The stories we tell ourselves is what gives meaning to our lives. They serve as the interpretative tool for understanding ourselves. By wrapping the stories of scripture with our own stories, we have the ability to live as part of a grander story than we could ever imagine. Weaving our stories with the story of God we are able to understand our own stories with more clarity and with new possibility.

The Hebrew Scriptures, (commonly known as the Old Testament), was written over a thousand year period. This is compared to the New Testament that was compiled over eighty years. The Old Testament was originally written in Hebrew except in a few places in some of the later books that were written in Aramaic. The Christian bible has thirty-nine books in the Old Testament. The books are divided up in three sections. The Torah contains the first five books. These books contain the story of the beginning of a people. When the Hebrew community tells its story this is what it tells. The second section is the Prophets. In this section we have the major and minor prophets but also some books that we would consider history. For example, the book of Joshua is found in this section. The reason is because more than telling the history of God’s people, they trace the development of God’s word among God’s people. They tell the rise of the prophets among a people trying to live the reality of what is at hand compared to what is promised. The third section is the Writings. This section is sometimes referred to as the Wisdom Literature. These writings explain order and meaning to life.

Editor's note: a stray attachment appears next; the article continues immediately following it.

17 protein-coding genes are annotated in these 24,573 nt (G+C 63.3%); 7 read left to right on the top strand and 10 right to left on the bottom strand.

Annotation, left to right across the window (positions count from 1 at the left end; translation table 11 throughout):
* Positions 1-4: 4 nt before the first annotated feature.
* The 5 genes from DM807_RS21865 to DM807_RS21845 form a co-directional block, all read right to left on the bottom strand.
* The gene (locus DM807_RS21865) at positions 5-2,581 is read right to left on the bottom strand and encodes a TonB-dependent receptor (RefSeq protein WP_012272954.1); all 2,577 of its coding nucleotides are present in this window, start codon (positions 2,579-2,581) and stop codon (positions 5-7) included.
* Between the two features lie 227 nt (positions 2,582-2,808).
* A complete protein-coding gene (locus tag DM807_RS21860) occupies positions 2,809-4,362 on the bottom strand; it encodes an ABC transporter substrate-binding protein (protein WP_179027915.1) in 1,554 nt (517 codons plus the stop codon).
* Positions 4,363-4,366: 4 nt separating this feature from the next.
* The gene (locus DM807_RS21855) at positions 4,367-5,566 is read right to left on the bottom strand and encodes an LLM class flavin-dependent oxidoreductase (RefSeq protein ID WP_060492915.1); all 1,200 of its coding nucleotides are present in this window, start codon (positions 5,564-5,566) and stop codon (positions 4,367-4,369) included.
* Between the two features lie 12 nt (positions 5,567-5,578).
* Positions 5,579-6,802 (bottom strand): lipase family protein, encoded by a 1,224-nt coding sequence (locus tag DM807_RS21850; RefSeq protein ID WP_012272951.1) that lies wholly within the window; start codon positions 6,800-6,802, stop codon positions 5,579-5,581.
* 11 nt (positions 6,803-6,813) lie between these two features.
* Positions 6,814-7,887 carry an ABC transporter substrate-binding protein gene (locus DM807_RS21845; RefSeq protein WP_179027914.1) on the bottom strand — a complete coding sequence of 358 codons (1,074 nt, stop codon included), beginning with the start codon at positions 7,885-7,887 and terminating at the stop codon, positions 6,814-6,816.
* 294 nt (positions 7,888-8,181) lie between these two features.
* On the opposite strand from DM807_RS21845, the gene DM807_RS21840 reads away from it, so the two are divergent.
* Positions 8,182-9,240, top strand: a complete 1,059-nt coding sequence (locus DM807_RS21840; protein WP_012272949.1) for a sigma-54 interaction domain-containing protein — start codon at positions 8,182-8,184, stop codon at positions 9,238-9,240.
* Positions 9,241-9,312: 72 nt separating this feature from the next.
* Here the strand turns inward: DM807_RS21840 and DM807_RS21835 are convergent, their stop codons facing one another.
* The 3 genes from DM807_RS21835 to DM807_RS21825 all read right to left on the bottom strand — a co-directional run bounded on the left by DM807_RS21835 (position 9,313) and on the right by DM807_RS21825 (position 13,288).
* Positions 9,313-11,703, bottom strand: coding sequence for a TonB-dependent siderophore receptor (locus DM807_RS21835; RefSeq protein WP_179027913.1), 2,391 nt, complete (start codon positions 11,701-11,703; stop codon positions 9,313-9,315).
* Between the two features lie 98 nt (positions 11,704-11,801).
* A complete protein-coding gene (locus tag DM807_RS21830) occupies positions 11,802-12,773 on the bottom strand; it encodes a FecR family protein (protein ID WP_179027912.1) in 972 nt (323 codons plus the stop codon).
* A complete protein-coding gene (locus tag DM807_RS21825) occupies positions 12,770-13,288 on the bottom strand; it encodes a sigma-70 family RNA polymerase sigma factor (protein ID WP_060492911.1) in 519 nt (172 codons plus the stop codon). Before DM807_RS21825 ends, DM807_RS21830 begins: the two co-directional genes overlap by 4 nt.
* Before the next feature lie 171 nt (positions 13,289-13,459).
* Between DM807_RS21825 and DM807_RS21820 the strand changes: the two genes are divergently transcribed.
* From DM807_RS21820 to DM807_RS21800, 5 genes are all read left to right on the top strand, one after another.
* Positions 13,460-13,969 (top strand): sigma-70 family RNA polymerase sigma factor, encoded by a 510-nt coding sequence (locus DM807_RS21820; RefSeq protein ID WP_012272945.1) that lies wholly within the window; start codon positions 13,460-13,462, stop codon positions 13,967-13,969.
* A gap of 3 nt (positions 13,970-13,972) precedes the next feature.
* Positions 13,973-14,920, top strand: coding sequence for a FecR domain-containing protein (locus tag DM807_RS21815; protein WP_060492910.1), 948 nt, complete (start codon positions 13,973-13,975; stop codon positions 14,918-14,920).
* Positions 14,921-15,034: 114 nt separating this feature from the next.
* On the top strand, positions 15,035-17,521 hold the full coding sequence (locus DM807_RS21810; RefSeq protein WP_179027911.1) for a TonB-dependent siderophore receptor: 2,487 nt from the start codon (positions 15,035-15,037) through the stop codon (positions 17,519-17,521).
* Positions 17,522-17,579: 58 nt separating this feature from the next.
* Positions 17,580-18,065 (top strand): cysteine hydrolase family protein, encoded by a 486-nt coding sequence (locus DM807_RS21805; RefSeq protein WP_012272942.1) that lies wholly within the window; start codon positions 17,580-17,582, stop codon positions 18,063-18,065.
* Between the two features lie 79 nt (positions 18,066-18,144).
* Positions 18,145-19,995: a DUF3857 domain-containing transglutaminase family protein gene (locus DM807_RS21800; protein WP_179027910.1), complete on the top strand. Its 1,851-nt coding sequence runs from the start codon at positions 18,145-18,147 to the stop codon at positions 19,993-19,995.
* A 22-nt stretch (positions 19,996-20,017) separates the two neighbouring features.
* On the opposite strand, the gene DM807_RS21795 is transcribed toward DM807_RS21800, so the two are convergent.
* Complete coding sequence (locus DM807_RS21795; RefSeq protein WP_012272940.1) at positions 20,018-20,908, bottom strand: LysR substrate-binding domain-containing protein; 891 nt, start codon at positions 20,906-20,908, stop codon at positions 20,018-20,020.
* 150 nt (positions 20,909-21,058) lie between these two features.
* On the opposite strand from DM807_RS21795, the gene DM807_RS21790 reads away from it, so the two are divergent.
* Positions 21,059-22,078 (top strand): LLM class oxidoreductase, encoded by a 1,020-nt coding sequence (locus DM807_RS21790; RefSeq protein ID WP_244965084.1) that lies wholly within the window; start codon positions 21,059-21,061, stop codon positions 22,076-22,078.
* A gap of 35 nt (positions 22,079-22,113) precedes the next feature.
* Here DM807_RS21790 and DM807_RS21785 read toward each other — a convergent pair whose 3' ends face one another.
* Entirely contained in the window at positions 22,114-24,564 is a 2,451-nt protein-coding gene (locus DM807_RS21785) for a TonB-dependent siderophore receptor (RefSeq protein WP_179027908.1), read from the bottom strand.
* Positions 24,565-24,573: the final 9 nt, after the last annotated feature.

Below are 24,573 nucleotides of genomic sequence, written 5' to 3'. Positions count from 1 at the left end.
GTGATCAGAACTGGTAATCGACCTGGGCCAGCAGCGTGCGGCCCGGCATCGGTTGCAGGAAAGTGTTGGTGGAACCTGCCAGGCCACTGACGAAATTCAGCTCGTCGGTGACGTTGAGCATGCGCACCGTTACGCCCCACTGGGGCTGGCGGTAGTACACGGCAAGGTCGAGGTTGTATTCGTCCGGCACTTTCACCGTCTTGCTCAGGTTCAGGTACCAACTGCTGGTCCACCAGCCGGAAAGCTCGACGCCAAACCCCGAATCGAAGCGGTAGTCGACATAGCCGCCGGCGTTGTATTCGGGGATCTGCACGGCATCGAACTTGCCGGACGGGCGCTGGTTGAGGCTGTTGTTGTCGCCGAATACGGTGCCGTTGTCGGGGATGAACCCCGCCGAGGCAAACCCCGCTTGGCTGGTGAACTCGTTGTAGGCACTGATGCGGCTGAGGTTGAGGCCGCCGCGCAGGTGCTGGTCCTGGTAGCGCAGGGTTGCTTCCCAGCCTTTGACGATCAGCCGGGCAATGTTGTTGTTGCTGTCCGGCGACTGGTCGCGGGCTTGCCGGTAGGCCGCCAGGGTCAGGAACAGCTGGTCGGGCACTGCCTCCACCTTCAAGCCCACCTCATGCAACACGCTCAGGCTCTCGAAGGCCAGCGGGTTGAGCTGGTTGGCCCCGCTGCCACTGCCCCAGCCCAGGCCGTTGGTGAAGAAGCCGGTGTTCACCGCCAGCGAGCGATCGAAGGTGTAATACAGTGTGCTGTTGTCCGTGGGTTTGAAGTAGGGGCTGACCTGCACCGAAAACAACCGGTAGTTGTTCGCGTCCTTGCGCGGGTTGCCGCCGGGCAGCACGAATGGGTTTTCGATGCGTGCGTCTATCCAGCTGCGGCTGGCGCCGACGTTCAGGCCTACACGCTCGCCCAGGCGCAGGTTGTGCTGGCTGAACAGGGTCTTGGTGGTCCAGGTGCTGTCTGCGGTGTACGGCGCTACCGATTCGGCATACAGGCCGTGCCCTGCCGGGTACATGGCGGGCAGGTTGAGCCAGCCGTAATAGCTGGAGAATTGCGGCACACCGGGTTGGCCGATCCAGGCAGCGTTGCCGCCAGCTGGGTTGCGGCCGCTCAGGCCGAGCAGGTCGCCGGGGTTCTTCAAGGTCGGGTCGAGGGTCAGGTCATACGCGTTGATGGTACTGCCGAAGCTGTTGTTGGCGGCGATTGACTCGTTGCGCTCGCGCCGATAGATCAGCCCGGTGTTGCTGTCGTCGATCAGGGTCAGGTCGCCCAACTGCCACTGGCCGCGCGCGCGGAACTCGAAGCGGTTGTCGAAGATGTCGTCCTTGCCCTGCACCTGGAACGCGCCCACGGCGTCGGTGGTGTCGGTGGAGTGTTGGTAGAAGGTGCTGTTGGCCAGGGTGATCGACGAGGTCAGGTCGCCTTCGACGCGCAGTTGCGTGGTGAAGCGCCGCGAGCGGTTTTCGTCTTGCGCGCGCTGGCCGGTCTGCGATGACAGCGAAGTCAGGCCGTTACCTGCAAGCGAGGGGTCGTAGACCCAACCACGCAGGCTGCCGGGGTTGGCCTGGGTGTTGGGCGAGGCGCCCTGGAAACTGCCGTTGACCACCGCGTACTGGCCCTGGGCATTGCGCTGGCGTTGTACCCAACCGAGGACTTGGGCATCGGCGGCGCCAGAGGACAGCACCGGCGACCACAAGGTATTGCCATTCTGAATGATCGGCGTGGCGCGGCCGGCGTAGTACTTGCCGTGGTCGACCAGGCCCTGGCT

Jesus is a reader of Israel’s scripture. When he was arrested in the garden and led away to be crucified, Jesus says, “The scriptures must be fulfilled” (Mark 14:49). He believed his life was a fulfillment of the Hebrew Scriptures. He was convinced that he was the embodiment of God’s word to God’s people. His actions were part of the continuation of God acting in the world. He was living out Israel’s story.